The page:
Juneteenth legislation is a great start, but by now means is it the end
Until now, the whole Independence Day thing was a sham, a scandal, a lie that told us everyone was free in 1776. Alas, we were not.
In the words of Frederick Douglass, “What to the slave is the Fourth of July? … You may rejoice,” he said. “I must mourn.”
And Douglass was right. America’s founders spoke of freedom and at the same time held Africans in bondage. Their documents spoke of equality, but their success was based on oppression. America defined Black people as sixty percent human, then proceeded to treat us like animals.
So, July Fourth was never our holiday, but Juneteenth is a reflection of our struggle.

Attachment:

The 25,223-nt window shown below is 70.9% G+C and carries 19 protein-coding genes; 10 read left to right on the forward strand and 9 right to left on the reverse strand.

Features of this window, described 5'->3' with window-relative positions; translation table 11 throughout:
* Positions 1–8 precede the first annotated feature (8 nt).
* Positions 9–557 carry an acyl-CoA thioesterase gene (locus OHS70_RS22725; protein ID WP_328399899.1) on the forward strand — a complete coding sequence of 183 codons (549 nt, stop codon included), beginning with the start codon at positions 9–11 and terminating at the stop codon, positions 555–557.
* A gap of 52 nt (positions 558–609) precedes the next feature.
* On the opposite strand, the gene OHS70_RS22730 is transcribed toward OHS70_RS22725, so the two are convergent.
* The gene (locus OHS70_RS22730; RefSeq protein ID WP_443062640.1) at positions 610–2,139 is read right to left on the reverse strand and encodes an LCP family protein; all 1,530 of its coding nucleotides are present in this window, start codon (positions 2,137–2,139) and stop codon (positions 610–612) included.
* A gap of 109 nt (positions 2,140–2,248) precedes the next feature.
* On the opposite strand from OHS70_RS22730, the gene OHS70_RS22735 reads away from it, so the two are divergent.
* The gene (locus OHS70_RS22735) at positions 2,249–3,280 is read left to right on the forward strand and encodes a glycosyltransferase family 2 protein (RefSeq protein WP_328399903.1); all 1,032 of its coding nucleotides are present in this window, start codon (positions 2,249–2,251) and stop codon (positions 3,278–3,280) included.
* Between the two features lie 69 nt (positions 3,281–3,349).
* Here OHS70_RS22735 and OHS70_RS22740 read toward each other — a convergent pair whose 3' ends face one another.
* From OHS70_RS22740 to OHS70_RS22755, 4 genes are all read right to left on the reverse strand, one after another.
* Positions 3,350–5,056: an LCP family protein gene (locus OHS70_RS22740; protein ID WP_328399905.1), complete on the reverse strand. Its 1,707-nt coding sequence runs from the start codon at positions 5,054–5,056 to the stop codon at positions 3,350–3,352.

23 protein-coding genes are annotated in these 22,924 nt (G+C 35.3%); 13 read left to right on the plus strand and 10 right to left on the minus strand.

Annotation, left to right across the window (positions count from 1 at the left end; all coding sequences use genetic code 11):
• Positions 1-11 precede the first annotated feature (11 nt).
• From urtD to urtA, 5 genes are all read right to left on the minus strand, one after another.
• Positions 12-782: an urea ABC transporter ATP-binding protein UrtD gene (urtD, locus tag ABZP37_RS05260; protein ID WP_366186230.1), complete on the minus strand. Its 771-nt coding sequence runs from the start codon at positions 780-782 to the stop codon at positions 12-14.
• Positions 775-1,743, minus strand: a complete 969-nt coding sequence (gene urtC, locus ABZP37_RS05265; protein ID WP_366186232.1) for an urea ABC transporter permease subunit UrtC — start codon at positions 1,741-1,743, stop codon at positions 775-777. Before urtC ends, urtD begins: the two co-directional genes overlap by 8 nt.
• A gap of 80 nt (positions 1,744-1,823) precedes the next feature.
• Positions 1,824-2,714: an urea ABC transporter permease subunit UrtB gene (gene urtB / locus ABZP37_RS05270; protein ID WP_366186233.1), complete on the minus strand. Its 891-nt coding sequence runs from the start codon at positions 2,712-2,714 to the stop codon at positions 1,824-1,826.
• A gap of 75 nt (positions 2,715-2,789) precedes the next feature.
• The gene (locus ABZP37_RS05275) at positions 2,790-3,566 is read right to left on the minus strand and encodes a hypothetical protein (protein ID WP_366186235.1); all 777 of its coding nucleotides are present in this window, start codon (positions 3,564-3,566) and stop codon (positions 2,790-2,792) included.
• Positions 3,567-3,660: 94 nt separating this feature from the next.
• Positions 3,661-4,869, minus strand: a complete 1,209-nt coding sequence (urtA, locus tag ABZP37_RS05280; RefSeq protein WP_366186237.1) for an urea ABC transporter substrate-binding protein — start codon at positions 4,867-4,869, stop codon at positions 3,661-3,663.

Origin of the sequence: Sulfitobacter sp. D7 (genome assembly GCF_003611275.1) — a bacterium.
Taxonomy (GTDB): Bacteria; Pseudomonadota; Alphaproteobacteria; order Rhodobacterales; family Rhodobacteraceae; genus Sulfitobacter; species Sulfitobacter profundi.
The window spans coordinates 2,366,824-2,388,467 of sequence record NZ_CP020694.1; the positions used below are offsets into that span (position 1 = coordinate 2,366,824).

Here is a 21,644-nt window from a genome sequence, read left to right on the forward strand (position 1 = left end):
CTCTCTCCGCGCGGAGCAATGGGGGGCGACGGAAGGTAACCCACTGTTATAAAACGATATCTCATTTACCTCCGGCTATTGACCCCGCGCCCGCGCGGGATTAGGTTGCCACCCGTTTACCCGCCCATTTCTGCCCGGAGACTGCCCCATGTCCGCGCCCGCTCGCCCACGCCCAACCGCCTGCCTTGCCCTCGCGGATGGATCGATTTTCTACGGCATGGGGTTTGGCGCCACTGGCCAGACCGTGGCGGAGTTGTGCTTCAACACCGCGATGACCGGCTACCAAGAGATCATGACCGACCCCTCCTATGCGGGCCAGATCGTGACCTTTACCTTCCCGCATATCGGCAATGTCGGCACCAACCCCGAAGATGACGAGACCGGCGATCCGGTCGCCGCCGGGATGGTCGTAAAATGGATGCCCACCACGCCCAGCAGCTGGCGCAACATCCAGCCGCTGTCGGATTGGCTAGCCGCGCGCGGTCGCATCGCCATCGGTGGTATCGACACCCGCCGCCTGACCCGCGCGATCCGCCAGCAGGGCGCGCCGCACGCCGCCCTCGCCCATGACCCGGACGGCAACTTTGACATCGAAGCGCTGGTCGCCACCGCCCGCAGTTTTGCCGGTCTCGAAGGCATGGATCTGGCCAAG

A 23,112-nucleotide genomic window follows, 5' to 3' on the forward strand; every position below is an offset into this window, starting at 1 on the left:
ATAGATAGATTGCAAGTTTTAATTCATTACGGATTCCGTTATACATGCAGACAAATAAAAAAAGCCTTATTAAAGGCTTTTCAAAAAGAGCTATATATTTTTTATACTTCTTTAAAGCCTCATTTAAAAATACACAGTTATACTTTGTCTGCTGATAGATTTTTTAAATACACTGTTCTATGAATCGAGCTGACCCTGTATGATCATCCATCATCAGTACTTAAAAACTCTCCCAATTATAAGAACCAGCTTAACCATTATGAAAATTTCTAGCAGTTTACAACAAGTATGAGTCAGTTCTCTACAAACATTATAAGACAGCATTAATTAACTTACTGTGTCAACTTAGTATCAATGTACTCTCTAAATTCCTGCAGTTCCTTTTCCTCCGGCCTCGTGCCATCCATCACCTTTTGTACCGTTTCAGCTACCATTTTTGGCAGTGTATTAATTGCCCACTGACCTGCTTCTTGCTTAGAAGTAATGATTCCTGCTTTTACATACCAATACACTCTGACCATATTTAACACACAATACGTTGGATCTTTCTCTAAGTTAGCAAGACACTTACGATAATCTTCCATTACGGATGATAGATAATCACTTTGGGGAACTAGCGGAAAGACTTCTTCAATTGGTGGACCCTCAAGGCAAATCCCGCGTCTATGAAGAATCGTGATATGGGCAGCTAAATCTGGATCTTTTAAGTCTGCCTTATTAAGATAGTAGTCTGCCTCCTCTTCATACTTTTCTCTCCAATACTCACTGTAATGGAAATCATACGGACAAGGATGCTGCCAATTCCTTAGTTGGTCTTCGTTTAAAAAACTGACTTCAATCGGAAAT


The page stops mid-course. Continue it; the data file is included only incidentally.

It commemorates what happened on June 19, 1865, when General Gordon Granger announced the end of slavery in Galveston, Texas. Slaveholders there had never told enslaved people about the Emancipation Proclamation, which Lincoln signed two years before. Instead, they allowed our people to keep working, extending the brutality of slavery until the last possible moment.
That’s how things have gone for Blacks in America, but still, we’ve managed to thrive. So, as we prepare to celebrate Juneteenth as a federal holiday, I celebrate those who survived the middle passage, survived the hot fields, survived the brutal torture, survived the constant pain. Because we, your children, are stronger for your suffering. And though you lived through America’s betrayal, we stand on your faith, stand on your hopes, stand on your dreams, and stand on your sacrifice.